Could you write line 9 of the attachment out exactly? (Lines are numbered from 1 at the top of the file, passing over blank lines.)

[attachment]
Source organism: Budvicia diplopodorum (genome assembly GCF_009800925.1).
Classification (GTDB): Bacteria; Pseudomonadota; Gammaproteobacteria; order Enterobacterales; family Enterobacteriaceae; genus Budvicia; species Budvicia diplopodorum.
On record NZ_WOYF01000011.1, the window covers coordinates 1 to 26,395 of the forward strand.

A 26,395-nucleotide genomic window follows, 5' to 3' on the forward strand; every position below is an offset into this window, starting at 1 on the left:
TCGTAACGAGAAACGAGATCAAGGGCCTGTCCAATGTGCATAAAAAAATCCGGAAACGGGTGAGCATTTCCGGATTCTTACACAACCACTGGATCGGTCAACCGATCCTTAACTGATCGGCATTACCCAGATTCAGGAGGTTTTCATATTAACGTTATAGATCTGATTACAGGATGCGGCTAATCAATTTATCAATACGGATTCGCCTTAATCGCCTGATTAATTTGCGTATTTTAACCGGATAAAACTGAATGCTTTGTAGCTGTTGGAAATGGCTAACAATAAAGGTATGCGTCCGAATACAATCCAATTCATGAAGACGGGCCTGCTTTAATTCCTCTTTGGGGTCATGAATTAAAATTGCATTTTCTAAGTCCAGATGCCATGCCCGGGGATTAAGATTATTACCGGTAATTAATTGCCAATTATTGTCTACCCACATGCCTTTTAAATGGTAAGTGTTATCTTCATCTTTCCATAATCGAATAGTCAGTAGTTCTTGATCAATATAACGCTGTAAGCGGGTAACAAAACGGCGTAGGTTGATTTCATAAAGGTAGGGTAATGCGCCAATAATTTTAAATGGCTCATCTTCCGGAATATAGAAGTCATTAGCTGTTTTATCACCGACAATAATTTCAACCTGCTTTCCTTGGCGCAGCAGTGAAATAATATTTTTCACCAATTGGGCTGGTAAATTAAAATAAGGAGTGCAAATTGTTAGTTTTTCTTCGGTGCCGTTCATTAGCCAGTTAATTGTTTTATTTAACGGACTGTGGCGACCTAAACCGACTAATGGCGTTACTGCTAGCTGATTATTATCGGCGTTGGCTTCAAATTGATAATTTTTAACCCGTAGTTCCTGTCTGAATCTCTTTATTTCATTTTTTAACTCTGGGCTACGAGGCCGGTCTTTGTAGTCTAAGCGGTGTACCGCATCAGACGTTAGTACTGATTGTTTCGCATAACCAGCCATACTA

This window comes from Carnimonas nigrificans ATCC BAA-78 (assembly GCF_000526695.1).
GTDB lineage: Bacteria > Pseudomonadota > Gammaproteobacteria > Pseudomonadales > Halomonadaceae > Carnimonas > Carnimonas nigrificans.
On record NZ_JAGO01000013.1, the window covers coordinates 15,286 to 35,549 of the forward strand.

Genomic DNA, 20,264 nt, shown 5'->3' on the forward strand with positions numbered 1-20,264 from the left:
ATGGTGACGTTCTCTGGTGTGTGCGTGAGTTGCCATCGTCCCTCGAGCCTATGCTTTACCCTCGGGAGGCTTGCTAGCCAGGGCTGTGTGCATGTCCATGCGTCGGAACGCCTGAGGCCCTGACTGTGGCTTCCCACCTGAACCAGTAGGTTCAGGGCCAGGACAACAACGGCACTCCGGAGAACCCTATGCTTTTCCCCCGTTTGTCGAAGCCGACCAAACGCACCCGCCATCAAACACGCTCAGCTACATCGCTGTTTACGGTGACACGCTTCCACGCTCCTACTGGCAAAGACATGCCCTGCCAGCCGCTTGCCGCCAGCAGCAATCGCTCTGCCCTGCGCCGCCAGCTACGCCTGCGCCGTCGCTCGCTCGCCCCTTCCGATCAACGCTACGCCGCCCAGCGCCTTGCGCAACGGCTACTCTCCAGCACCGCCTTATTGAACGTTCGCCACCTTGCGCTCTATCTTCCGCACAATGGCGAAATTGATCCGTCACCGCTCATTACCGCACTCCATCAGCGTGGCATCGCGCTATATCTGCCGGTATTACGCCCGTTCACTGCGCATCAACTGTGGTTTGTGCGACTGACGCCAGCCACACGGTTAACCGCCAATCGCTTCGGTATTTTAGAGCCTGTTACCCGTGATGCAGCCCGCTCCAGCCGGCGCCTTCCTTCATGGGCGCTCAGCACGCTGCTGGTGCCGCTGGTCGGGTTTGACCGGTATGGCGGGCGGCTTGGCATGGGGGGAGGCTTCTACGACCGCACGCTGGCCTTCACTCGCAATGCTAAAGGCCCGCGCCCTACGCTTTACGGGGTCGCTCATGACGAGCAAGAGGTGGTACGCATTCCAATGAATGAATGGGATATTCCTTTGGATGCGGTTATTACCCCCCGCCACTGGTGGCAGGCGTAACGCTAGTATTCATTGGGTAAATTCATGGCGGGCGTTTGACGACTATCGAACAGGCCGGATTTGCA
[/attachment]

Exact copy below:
Genomic DNA, 20,264 nt, shown 5'->3' on the forward strand with positions numbered 1-20,264 from the left: